Career Development and Lighthouse Keepers

Career Development and Lighthouse Keepers

The Second Law of Thermodynamics states (paraphrased) “a closed system winds down over time if there is no outside energy coming into it.”

“OK”, you think, “but what does that have to do with either career development or lighthouse keepers?”

The traditional lighthouse keeper lived in a “closed system” back before the days of radio, television, and the Internet. His job required him to live on an island offshore and keep the light bright and shining at night for ships at sea. There was virtually no contact with other humans and, even if he had an extensive library, there were still limitations to his potential for emotional, intellectual, and sociological growth. In short, over time, he would “wind down” intellectually and emotionally without some external input of energy from other people to keep his (internal) system developing.

A modern day example of this is people who become so self-absorbed in their world that they almost become a closed system. All they can talk about is the current events at work, internal politics, or their personal life. There is little, if any, thought given to where can these current events may lead them or what tomorrow can look like.

While it is certainly important to deal with the daily issues of work, and interact socially with coworkers and friends, an obsession with being so focused on these non-developmental interests will stunt your potential for career growth. Without taking frequent and consistent steps to expand their knowledge of the world around them and develop new skills and interests with others that we do not know, these individuals run the risk of limiting their personal development.

Someone thinking about career development should ask themselves if he or she, too, is frequently caught up in the daily issues of work life to the extent that there is little room to consider their future or that of their organization.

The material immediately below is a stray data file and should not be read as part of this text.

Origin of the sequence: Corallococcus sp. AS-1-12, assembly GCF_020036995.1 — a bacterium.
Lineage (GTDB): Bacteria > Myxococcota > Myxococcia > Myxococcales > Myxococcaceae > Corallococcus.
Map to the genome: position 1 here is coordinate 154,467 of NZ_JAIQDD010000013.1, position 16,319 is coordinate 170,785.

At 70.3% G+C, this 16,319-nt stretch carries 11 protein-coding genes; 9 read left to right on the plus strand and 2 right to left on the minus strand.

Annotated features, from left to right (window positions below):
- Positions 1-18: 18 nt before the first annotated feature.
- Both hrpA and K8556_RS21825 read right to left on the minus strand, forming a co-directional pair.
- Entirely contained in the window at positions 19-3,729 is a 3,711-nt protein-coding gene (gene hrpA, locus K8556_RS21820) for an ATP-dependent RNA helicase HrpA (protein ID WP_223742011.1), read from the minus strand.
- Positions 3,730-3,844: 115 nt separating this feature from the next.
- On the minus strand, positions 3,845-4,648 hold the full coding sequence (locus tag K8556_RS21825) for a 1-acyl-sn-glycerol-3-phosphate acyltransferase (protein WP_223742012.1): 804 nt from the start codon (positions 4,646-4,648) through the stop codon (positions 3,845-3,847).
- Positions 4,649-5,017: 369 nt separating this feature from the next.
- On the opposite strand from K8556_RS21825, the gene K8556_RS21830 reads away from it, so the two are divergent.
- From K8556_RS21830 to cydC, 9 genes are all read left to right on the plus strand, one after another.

Specifically, I suggest they ask themselves this question: “When considering all of the time I spend focused on these daily work life issues and challenges, how much more employable am I now than I was before I became so engrossed in them?”

Why would that be a key question for self-analysis?

If there is a finite number of hours allotted to your life, which would serve your desires better to move ahead in your career?

Continue spending most of your work time becoming frustrated (and possibly demoralized) over doing the same routine tasks daily and putting out the same fires over and over again


Break out of that non-developmental cycle and take your future in your hands by some honest introspection of your talents (and weaknesses) and developing your strengths as much as possible while minimizing the potential impact of your weaknesses on your career. Sure, you will still have those same fires as long as you are there but at least now you are working on creating a way out of it.

Your “developmental muscles” are just like your physical muscles: the more you use them, the more they will grow! You must take the initiative TO CREATE YOUR OWN OPPORTUNITIES and get off that island. Let the lighthouse take care of itself!